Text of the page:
In the 1960s and 1970s, New York City hit its nadir. Summer riots where as expected as sticky August humidity. It was a time when the sanitation worker strike led to 10-foot high piles of trash stacking city streets, a time when affluent and middle class whites fled the city for the suburbs, depriving the city of its tax base. Years after the events of the movie, the city avoided bankruptcy only after a federal bailout. And police engaged in widespread corruption. As the New York Times wrote about the corruption of the era: “From organized shakedowns at bars and construction sites, to payoffs from gamblers and drug dealers to ignore their growing influence, no officer seemed to be immune from the scourge of a department found to be riddled with graft and unable to police itself.”
Serpico tells the story of Frank Serpico, a plainclothes officer who refused to participate in this culture of graft and corruption. He instead became an NYPD whistleblower, and as a direct result of this, a pariah.By the last frame of the movie, he is deaf, stoically sitting against a railing as he awaits for a boat to take him to Europe. The movie portrays Serpico, played by Al Pacino, as an idealist who became a cop out of love for his New York and fellow New Yorkers, and for the rush of fighting crime. Throughout the movie, Al Pacino possesses empty, anxious gaze and frequently avoiding eye contact with his fellow policemen (at this time, they were all men). He is burdened in sprit by the omnipresent corruption around him, and by the anticlimax that is the end result of his lifelong goal.
Subtly, the movie suggests that Serpico is the type of person so purely independent of—or, depending on one’s semantic choice, isolated from—clique, group, as to be a bit of a loner. He is the Greenwich Village-living counterculture guy who worked as a cop; he was a cop who wore long hair, listened to opera and liked ballet, and hung out with drugged up dreamers. His obsession with being a straight cop cost him relationships both romantic and professional.
Most relevant to the money blog is also how the movie illustrates the luxuries of living without the constraint of money, and its branches/ tentacles of career, family and children, status, and debt. A couple scenes I found to be illustrative of this aspect of the movie:
One scene has him following, while still on duty, his plainclothes partner, Don, into an apartment. “I keep this place for socializing,” quips the partner. “Someday we’ll get a couple of broads, huh? Have a little party.” When the partner attempts to hand Serpico his cut of the money, Serpico waves him off. “Look, Don … if I was broke, if I had a family … I don’t know. But I’m not broke, and I don’t have a family. So why the fuck stick my neck out? You know what I mean?”
Don responds: “It’s already out, Frank, not taking the money.” People, generally, act rationally, and when they act irrationally, there’s a fundamental misplaced rationality to it. For Serpico to decline the kickback money was to expose himself as a troublemaker in the eyes of both his peers and supervisors; to become the “corrupt” deviant. Besides the career and financial incentives, the fact was that in these neighborhoods, the pimps and drug dealers officers accumulated more patronage power than the officers themselves–a textbook precondition to police corruption.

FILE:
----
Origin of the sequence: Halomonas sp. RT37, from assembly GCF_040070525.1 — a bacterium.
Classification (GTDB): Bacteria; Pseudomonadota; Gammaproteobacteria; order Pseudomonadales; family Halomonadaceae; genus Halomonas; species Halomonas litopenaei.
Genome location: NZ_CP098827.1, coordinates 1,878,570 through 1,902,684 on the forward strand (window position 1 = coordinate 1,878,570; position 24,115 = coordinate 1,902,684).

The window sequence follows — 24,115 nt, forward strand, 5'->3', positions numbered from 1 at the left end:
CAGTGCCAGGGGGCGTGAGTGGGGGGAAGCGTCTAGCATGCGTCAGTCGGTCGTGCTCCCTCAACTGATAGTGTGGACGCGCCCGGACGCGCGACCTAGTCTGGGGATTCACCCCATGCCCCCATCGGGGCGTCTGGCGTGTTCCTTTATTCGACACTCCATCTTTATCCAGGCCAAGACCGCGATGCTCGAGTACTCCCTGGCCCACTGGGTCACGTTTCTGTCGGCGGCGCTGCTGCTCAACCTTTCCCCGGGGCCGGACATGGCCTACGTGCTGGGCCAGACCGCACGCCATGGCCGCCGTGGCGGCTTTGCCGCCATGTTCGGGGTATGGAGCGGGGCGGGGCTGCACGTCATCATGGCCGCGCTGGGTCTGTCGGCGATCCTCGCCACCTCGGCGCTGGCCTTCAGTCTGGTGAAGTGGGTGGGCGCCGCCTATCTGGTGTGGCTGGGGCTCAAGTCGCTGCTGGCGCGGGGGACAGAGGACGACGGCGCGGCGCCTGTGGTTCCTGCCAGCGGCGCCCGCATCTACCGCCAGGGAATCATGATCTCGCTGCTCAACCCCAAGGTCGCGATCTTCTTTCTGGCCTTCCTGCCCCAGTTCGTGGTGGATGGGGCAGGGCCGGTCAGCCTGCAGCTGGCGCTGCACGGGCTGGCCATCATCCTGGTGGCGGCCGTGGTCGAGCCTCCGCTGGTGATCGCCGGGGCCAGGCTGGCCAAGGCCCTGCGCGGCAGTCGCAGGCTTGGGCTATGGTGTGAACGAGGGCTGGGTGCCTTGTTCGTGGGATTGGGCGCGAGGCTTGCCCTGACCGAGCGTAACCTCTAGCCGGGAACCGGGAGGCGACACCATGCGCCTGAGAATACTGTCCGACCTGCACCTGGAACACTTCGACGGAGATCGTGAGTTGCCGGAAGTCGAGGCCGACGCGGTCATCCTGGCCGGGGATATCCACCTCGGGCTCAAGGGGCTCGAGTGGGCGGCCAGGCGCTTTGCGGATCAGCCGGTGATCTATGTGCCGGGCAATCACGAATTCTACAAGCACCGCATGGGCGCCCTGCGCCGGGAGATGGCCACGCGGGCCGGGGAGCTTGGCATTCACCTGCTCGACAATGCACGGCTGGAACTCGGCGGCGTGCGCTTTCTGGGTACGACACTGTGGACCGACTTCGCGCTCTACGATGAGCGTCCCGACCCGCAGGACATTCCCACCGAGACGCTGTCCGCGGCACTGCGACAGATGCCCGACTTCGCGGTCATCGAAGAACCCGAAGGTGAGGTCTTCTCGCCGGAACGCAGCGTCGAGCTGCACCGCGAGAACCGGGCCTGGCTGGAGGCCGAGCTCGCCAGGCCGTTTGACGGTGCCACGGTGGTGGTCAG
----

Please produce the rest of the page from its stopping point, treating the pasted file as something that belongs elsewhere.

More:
Obviously, self-interest wasn’t what trigged Serpico to wave off the money. Instead, it was being true to his self. In most circumstances, people are constrained by adulthood and responsibility, by children, family, debt, career, status. Not Serpico. He lacked a domestic life; had no debt; his career, status, and identity derived from working as a straight cop in the city of New York—not income levels and status within the NYPD.
Two other separate scenes gel in mind as one. Serpico attends a Greenwich Village party with the woman he was dating at the time. She wants to be an actress, she says. At the party he meets her friends: The poet who works for an advertising agency, the actress who works for a photographer, the novelist working for an insurance company. Upon learning that he is a cop, incidentally, the friends slink away. “How come all your friends are on their way to being somebody else?” he muses to her between meeting people.
Later on in the movie, they’re bathing together. She announces that unless he marries her, she will marry somebody else and leave for Texas in a few weeks (it is counterculture, you know). Serpico asks her about her intent to pursue her goals. “A girl has to get married some day,” she says. “You’re a long way from some day,” Serpico says. He never answers the question about marriage, and she is never seen nor heard from in the movie.
The scenes suggest that everybody has goals, hopes, and dreams we want to pursue. But money, life, and adulthood constrain the pursuit of the goal. She had to give up her dream at some point, as did the poet and novelist, as do most of us when we realize that we are merely tilting at windmills. But again, not Serpico. He was free: No money, career ambition, no ambition but to be honest cop, and no constrains. He possessed the iconoclastic personality that was attracted to being the outlier. For Serpico, that “some day” never came.